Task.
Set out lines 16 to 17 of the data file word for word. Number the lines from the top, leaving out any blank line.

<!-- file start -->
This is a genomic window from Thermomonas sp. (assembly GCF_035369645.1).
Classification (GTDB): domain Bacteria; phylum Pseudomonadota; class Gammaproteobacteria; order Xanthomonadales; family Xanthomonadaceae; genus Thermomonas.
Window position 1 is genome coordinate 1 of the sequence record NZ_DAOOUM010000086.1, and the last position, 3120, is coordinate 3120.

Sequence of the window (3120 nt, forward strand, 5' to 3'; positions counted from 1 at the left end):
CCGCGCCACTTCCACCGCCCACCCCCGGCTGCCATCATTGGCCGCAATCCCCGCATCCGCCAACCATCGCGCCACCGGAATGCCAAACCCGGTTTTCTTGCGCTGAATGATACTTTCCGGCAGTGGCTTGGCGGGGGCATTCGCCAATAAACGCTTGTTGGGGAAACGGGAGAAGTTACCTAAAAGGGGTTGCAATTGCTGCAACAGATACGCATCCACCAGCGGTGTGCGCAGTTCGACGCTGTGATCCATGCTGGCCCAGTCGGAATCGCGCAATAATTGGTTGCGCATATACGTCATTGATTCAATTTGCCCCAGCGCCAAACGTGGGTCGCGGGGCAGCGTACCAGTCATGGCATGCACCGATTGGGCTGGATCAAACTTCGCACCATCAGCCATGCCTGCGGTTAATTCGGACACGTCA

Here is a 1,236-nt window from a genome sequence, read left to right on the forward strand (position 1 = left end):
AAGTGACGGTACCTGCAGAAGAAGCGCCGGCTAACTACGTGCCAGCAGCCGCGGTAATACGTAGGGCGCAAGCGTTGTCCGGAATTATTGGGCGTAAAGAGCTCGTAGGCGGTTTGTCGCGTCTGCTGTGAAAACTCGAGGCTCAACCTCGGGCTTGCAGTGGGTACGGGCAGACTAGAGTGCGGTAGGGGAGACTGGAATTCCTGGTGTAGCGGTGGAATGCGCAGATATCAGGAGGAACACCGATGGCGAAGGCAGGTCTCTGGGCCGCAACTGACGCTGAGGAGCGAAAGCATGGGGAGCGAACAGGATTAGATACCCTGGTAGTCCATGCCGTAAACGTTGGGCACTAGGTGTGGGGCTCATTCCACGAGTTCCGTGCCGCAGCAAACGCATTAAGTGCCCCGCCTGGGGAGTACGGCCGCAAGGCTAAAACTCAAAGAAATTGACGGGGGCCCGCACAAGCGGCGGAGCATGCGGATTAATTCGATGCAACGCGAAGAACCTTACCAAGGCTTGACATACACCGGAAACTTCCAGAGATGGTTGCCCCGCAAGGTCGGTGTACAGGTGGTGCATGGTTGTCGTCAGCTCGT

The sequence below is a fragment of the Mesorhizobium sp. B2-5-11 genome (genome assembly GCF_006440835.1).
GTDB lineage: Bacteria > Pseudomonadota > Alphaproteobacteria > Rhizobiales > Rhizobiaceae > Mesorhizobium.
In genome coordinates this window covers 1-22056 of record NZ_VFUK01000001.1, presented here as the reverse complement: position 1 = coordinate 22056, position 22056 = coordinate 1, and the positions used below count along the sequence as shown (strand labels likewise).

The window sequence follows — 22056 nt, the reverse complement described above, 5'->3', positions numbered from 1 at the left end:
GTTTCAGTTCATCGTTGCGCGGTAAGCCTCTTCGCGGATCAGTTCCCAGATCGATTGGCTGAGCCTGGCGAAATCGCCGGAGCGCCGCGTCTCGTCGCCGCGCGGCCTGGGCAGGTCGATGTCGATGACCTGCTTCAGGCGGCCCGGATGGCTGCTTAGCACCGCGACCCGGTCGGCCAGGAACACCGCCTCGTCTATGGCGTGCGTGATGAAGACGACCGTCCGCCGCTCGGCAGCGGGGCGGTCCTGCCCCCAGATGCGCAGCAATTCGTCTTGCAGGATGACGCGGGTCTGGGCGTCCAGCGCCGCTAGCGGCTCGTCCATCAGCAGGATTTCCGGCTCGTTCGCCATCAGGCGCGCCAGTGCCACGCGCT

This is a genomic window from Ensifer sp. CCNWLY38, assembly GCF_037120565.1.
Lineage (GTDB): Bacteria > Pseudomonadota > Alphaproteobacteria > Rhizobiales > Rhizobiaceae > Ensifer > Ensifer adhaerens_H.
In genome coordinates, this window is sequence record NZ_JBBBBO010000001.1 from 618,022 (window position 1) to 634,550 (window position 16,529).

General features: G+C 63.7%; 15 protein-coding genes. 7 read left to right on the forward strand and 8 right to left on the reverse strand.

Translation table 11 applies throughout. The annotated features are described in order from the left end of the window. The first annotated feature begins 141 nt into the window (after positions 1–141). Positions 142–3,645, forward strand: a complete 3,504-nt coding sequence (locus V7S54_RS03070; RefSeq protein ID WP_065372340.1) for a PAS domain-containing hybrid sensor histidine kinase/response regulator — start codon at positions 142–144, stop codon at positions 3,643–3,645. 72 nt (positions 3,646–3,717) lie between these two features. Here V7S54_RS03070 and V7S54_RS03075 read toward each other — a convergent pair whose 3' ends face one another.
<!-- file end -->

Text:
General features: G+C 63.7%; 15 protein-coding genes. 7 read left to right on the forward strand and 8 right to left on the reverse strand.

Translation table 11 applies throughout. The annotated features are described in order from the left end of the window. The first annotated feature begins 141 nt into the window (after positions 1–141). Positions 142–3,645, forward strand: a complete 3,504-nt coding sequence (locus V7S54_RS03070; RefSeq protein ID WP_065372340.1) for a PAS domain-containing hybrid sensor histidine kinase/response regulator — start codon at positions 142–144, stop codon at positions 3,643–3,645. 72 nt (positions 3,646–3,717) lie between these two features. Here V7S54_RS03070 and V7S54_RS03075 read toward each other — a convergent pair whose 3' ends face one another.